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Implementation Completion Report (ICR) Review - Emergency Farm Reconstruction

1. Project Data:   
Project ID:
Project Name:
Emergency Farm Reconstruction
Agriculture Adjustment, Agriculture
L/C Number:
Partners Involved:
Prepared By:
Charles Derek Poate, OEDST
Reviewed By:
Anthony J. Blackwood
Group Manager:
Roger Slade
Date Posted:

2. Project Objectives, Financing, Costs, and Components:

Project objectiveswere to jump-start agricultural production, improve food security, and create employment and income for the war-affected rural population, including displaced persons. The project was aimed primarily at the private farm sector, with priority given to full-time farmers.

The project included four components: (i) import of farm mechanization equipment, (ii) import and domestic transfer of livestock, (iii) rebuilding and strengthening of animal health services, and (iv) implementation support for the project. The project was designed in a modular form that could be adjusted according to available financing resources, with appraisal target costs of US$50.4 million. Final project cost amounted to US$41.5 million, due to shortfalls in co-financing. Financing was as follows: World Bank US$20.0 million (from theTrust Fund for Bosnia on IDA terms), with cofinancing from IFAD US$7.4 million, European Union US$6.3 million, The Netherlands US$2.2 million, Germany US$1.1 million, Qatar US$1.0 million, Saudi Fund US$1.0 million. The Trust Fund account was closed two months ahead of schedule in April 1998.

3. Achievement of Relevant Objectives:

The project achieved most of its major objectives. Farm machinery was procured as planned and distributed to farmers on credit by the PIU. Most was operational by the end of 1997 and is generating significant benefits. Financial rates of return (FRR) are reestimated to be between 16 and 24 percent. Under the livestock component 6,187 pregnant heifers and 1,372 goats were distributed on a credit basis, and 5,000 sheep were grant financed by the government. The goat component largely failed as imported animals suffered high mortality and abortion rates. The FRR for milk production is estimated to be 51 percent. Animal health services have been restored to normal operation, and an efficient Project Management Unit (PIU) and four Regional Implementation Units (RIU) were established.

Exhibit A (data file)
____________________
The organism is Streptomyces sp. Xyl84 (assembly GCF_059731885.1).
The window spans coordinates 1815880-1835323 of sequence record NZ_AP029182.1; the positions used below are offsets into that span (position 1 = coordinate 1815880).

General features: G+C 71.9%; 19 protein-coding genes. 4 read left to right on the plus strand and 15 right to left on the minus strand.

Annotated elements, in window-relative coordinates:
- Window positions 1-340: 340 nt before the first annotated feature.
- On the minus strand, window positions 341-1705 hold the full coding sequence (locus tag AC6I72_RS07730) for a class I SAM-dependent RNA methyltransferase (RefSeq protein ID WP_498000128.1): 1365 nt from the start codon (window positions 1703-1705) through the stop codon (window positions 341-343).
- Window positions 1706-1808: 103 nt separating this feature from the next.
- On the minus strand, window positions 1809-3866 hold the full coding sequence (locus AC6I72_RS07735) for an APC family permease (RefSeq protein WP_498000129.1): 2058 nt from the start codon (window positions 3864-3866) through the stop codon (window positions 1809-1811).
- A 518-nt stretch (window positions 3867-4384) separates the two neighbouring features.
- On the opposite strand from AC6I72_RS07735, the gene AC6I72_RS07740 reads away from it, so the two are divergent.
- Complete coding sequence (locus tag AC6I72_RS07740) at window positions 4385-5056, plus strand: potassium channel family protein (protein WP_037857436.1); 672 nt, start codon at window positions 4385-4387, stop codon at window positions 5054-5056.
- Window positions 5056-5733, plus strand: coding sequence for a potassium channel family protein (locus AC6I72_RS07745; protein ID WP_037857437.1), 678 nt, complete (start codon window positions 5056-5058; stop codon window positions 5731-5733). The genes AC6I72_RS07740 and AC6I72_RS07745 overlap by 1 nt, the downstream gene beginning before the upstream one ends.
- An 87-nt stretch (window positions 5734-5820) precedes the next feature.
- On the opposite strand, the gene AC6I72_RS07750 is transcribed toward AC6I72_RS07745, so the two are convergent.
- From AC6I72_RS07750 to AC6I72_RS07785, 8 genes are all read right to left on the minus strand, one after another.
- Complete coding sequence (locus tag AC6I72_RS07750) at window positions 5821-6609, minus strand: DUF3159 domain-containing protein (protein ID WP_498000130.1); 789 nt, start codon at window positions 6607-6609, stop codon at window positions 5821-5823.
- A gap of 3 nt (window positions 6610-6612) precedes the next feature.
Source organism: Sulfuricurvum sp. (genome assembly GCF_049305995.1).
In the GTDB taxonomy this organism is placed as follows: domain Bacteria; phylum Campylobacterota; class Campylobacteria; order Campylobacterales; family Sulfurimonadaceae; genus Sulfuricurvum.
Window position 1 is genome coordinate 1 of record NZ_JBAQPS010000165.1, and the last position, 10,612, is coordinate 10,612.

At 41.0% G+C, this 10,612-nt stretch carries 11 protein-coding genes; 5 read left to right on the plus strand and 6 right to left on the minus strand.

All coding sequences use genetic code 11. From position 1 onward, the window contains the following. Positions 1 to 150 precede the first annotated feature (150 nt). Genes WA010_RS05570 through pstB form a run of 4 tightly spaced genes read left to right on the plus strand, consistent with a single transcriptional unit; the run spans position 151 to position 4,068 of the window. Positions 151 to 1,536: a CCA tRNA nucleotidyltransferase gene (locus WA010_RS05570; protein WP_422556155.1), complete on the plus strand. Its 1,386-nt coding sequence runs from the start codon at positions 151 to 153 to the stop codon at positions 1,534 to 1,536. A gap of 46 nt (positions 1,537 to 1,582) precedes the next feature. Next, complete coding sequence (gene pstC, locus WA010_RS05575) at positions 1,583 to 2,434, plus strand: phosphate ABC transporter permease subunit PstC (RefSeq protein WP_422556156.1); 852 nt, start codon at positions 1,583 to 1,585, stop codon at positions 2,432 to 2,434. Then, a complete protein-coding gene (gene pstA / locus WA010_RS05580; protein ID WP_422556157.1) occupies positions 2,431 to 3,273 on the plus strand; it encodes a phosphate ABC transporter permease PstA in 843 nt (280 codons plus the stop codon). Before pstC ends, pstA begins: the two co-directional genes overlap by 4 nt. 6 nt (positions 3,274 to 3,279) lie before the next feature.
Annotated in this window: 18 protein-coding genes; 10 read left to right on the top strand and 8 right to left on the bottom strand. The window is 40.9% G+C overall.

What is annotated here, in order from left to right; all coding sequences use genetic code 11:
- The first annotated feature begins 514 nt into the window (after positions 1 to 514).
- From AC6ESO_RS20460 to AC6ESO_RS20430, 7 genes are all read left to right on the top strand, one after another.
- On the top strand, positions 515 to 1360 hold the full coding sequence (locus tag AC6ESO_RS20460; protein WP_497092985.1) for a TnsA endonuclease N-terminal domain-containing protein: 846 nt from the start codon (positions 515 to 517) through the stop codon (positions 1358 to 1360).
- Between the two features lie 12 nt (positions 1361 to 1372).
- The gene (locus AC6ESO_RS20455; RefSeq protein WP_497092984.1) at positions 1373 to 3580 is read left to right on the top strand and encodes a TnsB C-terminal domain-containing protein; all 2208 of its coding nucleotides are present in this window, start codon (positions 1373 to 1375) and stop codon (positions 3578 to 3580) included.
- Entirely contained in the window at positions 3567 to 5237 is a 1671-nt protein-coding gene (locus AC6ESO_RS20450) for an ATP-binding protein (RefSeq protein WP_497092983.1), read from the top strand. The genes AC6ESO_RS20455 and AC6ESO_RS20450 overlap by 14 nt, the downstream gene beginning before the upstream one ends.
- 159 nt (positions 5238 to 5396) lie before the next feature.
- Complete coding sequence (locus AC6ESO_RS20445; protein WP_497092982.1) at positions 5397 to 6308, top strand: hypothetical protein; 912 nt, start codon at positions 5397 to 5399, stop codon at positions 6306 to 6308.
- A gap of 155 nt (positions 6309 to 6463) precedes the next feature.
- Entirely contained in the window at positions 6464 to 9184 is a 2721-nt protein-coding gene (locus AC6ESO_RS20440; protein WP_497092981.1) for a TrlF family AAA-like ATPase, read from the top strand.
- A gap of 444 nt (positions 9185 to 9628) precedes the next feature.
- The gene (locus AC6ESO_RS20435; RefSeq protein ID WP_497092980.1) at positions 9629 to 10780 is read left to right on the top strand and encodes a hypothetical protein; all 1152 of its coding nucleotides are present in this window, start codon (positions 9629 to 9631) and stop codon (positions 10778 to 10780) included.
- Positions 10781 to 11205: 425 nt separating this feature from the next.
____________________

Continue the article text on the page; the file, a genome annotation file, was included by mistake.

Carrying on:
4. Significant Outcomes/Impacts:

(i) The project has generated direct benefits in the form of more effective use of farm labor, increased incomes and increased on-farm consumption. Estimated project-related production in 1997 amounted to about 55,000 tons of farm produce and 17 million litres of milk. Benefits have reached approximately 11,500 rural households.
(ii) Institutional development achievements of the project include improvements in animal health services, the creation of a sustainable project management and implementation capacity, and support to the emerging private farm machinery service sector.
(iii) The PIU, RIUs and Resident Bank mission contributed significantly to project success through flexible, pragmatic and efficient responses to changing and complex circumstances. All components were implemented ahead of schedule.

5. Significant Shortcomings (include non-compliance with safeguard features):

(i) The project has a poor loan recovery record. Reasons for this include the low level of farm incomes, farmers lack of experience with formal credit, and rumors that credits will be written off. In addition the participating bank is not carrying the lending risk and did not participate in client selection.
(ii) Despite specific selection criteria, some farmers selected for the project had little or no experience with cattle or machinery, or lacked necessary resources for keeping animals. These included displaced persons.
(iii) Participation of beneficiaries in selection of livestock and machinery was limited. About 20 percent have subsequently expressed disatisfaction with the types of machinery purchased.
(iv) Whilst the sustainability of the machinery component is likely, sustainability of the project overall is rated as uncertain given the general instability in the agricultural sector and Bosnia/Herzegovina as a whole; problems with poor feeding and animal husbandry; and low loan recovery rates which are adversely affecting the funds available for recycling.

6. Ratings:ICROED ReviewReason for Disagreement/Comments
Institutional Dev.:
Bank Performance:
Borrower Perf.:
Quality of ICR:

7. Lessons of Broad Applicablity:

(i) Emergency reconstruction projects should be simple so that implementation can be rapid.
(ii) Those who do not qualify for agricultural production assistance should be given alternative assistance, rather than create failing agricultural units.
(iii) Even in emergency situations, beneficiaries should participate in specification of goods and services to be procured.
(iv) Cost recovery is feasible and desirable even in emergency projects, but financial institutions handling credit should participate more fully in design.
(v) Delegation of project supervision to a Bank team located in a field office is highly desirable for effective and efficient implementation.

8. Audit Recommended?  Yes

          Why?  Yes (medium priority), to further investigate the innovative nature of the flexible implementation arrangements and assess sustainability prospects.

9. Comments on Quality of ICR:

The ICR is satisfactory in most respects. The contribution of the borrower is notable for its comprehensiveness and its analysis of the experience of dealing with a large number of different donors. Given the substantial contribution to the project by co-financiers, lack of input or comment by co-financiers is a serious omission.

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